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Kickboxing for MMA – Everything You Need To Know

Any martial arts can technically be used in mixed martial arts (MMA), provided you don’t violate the rules of MMA. Kickboxing is a well-known and effective martial art that is utilized by virtually all UFC fighters to some degree. Today, I will explain everything there is to know about kickboxing for MMA. 

In general, any style of kickboxing is good for MMA. But, martial arts experts like Joe Rogan have stated that kickboxing is superior to boxing as a striking art. The reason is that boxers are not trained in blocking and avoiding kicks. Therefore, a kickboxer can land kicks on a boxer with ease.

There are a few different styles of kickboxing, such as Muay Thai and Dutch kickboxing, and they differ due to the rules of each type. Below, I will cover:

  • How good kickboxing is for MMA,
  • What style of kickboxing is the best for MMA
  • Many of the best MMA fighters and their kickboxing backgrounds
  • Additional skills to add alongside kickboxing for MMA
  • Which is harder – kickboxing or MMA?
Kickboxing is good for MMA
All four main styles of kickboxing are good for MMA

Is Kickboxing Good for MMA

MMA champions often have a specialty in a particular martial art, and some MMA fighters have a background in kickboxing. So, here’s a rundown of how good kickboxing is for MMA.

As a general rule, kickboxing is good for MMA. Kickboxing is one of the 4 core martial arts that are used most successfully in MMA which are boxing, kickboxing, wrestling, and Brazilian jiu jitsu. All successful MMA fighters have advanced kickboxing skills.

For example, many of the top MMA competitors travel to Thailand to train intensely in Muay Thai with trainers there. Destinations include the well-known Tiger Muay Thai training facility in Phuket, Thailand.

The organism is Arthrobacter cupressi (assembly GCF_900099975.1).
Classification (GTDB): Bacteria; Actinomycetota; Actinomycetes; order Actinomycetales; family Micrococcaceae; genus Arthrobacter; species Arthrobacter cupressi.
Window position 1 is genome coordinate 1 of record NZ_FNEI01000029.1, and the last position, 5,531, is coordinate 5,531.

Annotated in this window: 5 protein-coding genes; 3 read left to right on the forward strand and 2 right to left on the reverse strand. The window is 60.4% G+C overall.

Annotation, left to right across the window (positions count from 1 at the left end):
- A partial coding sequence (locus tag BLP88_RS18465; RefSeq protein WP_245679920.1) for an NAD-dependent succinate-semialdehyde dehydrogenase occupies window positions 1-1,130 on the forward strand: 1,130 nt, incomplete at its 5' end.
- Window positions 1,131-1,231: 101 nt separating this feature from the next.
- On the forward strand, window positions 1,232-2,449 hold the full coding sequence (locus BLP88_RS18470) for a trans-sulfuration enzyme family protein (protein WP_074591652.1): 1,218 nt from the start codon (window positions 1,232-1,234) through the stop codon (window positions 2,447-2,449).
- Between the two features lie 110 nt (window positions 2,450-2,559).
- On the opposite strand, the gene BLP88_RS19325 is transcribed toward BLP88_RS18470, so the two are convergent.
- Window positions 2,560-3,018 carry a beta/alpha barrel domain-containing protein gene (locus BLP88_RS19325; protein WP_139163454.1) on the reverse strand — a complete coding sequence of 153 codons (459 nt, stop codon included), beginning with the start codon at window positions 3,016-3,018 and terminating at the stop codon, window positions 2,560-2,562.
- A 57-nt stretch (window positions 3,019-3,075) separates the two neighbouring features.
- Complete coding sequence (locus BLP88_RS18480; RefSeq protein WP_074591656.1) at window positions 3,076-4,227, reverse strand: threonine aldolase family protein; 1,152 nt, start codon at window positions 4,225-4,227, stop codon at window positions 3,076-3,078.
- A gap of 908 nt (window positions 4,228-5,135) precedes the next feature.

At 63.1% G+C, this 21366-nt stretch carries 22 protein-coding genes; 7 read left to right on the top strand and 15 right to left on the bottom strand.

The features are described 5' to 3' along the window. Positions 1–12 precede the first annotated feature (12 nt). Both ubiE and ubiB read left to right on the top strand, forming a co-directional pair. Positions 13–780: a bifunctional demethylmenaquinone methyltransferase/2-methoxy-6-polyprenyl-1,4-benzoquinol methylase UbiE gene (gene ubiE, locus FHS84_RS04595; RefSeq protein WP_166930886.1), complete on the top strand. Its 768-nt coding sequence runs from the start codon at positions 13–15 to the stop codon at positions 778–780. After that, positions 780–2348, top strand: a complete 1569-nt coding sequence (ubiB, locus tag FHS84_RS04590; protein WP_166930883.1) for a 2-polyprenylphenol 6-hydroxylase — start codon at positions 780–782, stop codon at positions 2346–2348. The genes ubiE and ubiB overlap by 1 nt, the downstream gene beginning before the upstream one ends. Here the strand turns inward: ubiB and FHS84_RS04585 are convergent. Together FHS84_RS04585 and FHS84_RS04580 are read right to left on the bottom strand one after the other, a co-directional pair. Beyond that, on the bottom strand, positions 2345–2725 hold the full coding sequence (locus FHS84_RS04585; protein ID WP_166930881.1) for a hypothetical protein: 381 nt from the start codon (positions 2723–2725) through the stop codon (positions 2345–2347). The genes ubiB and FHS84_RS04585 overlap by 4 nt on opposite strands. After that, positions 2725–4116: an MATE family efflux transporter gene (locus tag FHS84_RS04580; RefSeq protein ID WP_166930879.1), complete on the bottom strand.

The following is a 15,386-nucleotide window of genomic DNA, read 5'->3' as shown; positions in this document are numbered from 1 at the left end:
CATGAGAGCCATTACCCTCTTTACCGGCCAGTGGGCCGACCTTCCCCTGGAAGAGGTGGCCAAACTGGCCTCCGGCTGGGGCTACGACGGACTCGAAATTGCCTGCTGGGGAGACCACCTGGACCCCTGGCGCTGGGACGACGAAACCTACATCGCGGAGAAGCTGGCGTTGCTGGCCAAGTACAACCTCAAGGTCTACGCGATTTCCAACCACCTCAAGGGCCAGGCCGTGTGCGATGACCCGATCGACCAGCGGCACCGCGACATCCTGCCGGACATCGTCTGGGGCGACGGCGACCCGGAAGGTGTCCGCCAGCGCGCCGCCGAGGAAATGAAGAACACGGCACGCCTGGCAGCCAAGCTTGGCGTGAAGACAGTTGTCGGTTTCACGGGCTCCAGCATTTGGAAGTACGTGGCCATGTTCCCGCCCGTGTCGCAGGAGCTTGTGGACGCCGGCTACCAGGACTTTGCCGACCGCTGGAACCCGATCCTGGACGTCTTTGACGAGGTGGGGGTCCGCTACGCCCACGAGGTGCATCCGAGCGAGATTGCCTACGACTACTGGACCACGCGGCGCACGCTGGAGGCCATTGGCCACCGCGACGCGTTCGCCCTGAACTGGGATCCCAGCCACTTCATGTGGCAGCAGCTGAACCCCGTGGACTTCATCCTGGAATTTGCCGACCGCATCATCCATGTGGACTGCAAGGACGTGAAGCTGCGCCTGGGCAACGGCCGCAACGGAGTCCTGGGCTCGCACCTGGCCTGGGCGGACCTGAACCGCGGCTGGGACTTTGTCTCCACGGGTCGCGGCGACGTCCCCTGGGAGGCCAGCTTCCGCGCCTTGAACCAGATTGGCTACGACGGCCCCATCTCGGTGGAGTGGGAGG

Famous MMA fighters have trained there are:

  • Petr Yan
  • Alexander Volkanovski (UFC Champion)
  • Valentina Shevchenko (UFC Champion)
  • Cody Galbrant
  • Israel Adesanya
  • Dan Hooker
  • Darren Till

However, at that facility, they also train the other martial arts involved in mixed martial arts such as Brazilian jiu-jitsu and wrestling.

Many of the top MMA fighters have a kickboxing background

Various top MMA fighters did only kickboxing before transitioning to MMA. Nowadays MMA is very well known, and people start training in MMA from a very young age. 

However, this only occurred in the last 10 years or so. Prior to that martial arts athletes did not see much benefit in training in MMA. Instead they specialized in one disciple such as judo, Brazilian jiu-jitsu, boxing, or kickboxing.

Therefore, many of the top MMA fighters today have very long kickboxing backgrounds. These kickboxers transition to MMA, where a bit of grappling training helped them to do incredibly well. Kickboxing and grappling is a combination of two skill sets that has proven to be incredibly successful in MMA.

Examples of fighters who did this are:

  • Israel Adesanya – 80 kickboxing fights
  • Mark Hunt – 43 kickboxing fights
  • Joanna Jędrzejczyk – 29 kickboxing fights
  • Alistair Overeem – 15 kickboxing fights
  • Stephen Thompson – 55 kickboxing fights

Why kickboxing is good for MMA

There are two main aspects to MMA:

Where both people are standing, and where both people are on the ground. Added to that, there is also the middle ground which is what is called the clinch. The clinch is where both people are grabbing each other and attempting to wrestle each other to the ground.

The reason kickboxing is good for MMA is that:

  • It is considered the best for fighting when both people are standing
  • It also has trips, and clinch work
  • It trains to throw strikes from the clinch

In an MMA fight, both fighters can be standing the entire fight, whereas in other disciplines there can be:

  • A mix of fighting while standing
  • Fighting while on the ground
  • Or the fight can primarily be on the ground.

When standing the strikes that can be used are:

  • Punches
  • Kicks
  • Knees
  • Elbows